Disposables with a difference “Our kids are ages three and two, and we just had a baby in September. We talked about it, but it seemed that using cloth diapers was just not possible for our situation,” says Jessie Seehof Carlson of Minneapolis. Concerned about the global footprint and presence of chemicals used in the manufacturing of traditional disposables, she researched brands that were plant-based and biodegradable. Carlson selected the Swedish-manufactured Nature Babycare brand, which she orders in bulk from diapers.com. With the arrival of her daughter this fall, she added orders for newborn-sized disposable diapers from The Honest Company, the eco-friendly baby products company founded by actress Jessica Alba. Whether it’s the selection of diapers, food, clothing, or any of the other choices facing parents, Carlson tries to keep a sense of perspective. “I look at our generation, and we were raised on TV dinners, fish sticks, and microwave food, but we’re healthy, smart, and functioning, so we made it through that. We try to follow the ‘90-10’ rule—‘Do your best 90 percent of the time, and the other 10 percent of the time, you can relax.’ So if my daughter eats a non-organic apple, I don’t immediately
think she’s going to get pesticide disorder illness. I just want to give my kids a fighting chance, given all that their little bodies are up against,” she says.
Prioritizing costs “I have a very long ‘wish list’ of ecofriendly things that I’d like my baby to have, but my budget is certainly not unlimited,” says Jennifer Tucker, a Coon Rapids resident who is expecting her first baby in March. Tucker teaches nursing at Anoka Ramsey Community and is an on-call nurse for the newborn intensive care unit at Hennepin County Medical Center. “Children’s health is obviously an interest of mine, but when I began doing research on the costs of many of these baby items, I decided I’d have to prioritize,” she says. After discovering the price of an eco-friendly crib, she decided to buy a second-hand model that met all current safety standards. “A used crib will have already off-gassed many of its chemicals,” she says, adding, “But it really did seem important to get a non-chemical crib mattress, so that made it into the budget.” Her other purchases will include painting the nursery with low VOC (volatile organic compound) paint, using cloth diapers, and buying eco-friendly wooden chew toys. “I just try to think about the places where the baby will be the majority of the time, and the things that will be most used,” she says.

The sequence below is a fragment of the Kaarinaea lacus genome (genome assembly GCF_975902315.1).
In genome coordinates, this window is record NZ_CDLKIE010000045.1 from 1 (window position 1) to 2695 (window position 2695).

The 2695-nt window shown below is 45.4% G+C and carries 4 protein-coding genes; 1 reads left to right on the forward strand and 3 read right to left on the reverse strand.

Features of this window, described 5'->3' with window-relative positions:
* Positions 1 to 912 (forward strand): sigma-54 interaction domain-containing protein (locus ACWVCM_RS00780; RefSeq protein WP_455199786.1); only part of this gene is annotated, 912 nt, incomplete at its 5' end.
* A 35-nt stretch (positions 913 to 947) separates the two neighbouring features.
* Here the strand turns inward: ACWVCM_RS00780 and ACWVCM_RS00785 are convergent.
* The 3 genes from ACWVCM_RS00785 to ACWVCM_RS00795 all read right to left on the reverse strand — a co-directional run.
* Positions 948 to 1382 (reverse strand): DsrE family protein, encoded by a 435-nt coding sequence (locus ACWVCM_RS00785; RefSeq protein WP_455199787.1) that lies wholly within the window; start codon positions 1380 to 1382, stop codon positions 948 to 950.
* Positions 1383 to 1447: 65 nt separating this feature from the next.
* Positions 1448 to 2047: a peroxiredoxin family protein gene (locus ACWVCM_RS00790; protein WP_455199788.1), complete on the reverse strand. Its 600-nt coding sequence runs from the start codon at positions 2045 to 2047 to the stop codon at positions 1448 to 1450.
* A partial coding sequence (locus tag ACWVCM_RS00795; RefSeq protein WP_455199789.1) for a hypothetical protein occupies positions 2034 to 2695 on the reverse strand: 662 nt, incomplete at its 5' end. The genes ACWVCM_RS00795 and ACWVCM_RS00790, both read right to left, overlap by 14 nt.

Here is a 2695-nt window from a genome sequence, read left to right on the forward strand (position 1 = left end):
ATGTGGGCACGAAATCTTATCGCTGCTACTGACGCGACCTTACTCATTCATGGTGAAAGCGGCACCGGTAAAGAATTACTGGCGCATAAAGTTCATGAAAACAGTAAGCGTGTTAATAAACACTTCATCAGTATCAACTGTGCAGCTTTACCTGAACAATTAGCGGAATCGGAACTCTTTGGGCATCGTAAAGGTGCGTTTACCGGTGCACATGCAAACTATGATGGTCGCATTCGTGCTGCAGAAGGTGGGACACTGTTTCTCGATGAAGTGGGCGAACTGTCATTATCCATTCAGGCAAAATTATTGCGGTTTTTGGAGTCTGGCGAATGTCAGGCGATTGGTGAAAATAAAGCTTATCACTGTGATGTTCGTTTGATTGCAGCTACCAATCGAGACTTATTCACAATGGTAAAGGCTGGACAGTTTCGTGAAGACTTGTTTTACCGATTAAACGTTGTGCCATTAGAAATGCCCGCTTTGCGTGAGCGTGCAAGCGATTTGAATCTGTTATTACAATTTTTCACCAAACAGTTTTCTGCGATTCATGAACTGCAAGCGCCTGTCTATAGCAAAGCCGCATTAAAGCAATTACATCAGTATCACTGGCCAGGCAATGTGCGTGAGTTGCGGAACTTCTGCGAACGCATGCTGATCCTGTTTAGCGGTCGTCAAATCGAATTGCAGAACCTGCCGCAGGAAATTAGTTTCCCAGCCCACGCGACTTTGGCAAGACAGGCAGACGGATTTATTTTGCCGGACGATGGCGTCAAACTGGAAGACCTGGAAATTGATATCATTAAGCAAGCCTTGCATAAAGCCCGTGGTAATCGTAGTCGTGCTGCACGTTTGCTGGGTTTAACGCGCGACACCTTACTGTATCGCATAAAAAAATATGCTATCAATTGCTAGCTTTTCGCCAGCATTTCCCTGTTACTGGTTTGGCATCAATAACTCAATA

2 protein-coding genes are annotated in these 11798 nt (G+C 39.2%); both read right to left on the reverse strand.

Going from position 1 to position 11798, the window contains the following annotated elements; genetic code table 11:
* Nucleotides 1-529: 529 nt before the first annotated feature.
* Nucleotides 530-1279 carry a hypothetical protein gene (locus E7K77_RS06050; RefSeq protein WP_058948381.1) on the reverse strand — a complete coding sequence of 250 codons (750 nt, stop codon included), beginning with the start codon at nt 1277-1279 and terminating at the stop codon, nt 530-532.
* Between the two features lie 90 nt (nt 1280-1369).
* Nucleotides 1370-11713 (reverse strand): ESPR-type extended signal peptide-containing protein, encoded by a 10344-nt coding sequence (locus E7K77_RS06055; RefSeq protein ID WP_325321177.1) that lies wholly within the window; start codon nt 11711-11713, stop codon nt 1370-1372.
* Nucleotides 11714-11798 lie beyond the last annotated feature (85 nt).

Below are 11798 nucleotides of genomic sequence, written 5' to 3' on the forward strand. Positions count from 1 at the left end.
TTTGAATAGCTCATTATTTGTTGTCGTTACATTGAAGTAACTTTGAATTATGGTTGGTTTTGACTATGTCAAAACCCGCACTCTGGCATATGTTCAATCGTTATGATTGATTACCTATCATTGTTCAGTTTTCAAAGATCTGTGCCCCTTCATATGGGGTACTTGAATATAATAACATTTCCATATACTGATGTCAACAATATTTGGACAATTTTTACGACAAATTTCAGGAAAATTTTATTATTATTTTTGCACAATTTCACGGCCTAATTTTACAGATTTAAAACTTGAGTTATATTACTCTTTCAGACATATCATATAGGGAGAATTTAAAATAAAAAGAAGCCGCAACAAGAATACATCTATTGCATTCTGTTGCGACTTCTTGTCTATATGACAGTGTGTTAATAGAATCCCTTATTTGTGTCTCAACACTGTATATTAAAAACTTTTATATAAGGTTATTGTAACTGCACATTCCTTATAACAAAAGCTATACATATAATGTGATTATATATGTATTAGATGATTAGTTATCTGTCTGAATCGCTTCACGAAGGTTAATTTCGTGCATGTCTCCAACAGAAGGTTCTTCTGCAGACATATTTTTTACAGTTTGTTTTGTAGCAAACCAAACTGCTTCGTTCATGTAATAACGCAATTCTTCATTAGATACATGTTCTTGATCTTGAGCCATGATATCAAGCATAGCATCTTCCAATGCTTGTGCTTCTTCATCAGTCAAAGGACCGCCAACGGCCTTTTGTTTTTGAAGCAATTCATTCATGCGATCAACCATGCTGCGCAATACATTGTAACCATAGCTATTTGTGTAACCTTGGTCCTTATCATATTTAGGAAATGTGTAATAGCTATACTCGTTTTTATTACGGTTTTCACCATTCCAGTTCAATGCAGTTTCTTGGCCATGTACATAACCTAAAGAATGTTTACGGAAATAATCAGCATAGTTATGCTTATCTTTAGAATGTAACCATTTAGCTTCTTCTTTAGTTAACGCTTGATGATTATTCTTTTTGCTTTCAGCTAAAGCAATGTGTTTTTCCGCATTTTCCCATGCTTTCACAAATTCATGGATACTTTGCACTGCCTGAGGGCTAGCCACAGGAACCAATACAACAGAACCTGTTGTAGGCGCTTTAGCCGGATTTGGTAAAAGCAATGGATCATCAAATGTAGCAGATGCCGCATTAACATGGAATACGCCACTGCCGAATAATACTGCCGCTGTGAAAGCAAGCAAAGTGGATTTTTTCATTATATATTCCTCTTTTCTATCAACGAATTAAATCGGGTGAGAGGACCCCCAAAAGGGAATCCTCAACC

Your grandparents were right North, who is the father of one son, Zander, age 13, says he is sure that many grandparents are chuckling at the return of such vintage items as glass baby bottles and wooden teething rings. “The things our grandmas and grandpas did are suddenly making more sense, like composting, using a push mower, or hanging up clothes to dry on a line outside,” he says. As to the concerns of parents who are seeking eco-options for their children, he observes, “Many parents are just overwhelmed with all the choices and risks out there, but new moms and dads are really eager for information about ways they can give their baby a good, healthy start in life.”
Learn more Below are a few resources online, in print, and brick and mortar to help you navigate toward a toxin free world. All Things Diapers allthingsdiapers.com 12064 Central Ave NE, Blaine 763 432-9263 Offers classes, diaper service, and many different varieties of reusable diapers Moss Envy mossenvy.com 3056 Excelsior Blvd, Minneapolis 612-374-4581 Offers recycled, natural, organic, and eco-friendly products The Honest Company honest.com An online source for eco-friendly baby products, including natural diapers, organic wipes, bath & body care, and non-toxic cleaning products Environmental Working Group ewg.org/healthyhometips Offers healthy home tips GoodGuide.com Features safe, healthy, green. and ethical products based on scientific ratings HealthyChild.org A nonprofit organization with the mission to help parents protect children from harmful chemicals Healthy Child, Healthy World: Creating a Cleaner, Greener, Safer Home by Christopher Gavigan, founder and chief product officer of The Honest Company Raising Healthy Children in a Toxic World: 101 Smart Solutions for Every Family by Dr. Philip J. Landrigan, director of the Children’s Environmental Health Center at Mount Sinai Hospital in New York, is a classic manual that includes checklists to help identify toxins in everyday household items Household Products Database hpd.nlm.nih.gov The U.S. Department of Health and Human Services’ listing of ingredients, health effects, and safe handling tips
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Published on Jan 7, 2013
Published on Jan 7, 2013
Chemical free mattresses, wooden teething rings and all-cloth diapers are just some of the new "must have" for the all-natural modern baby.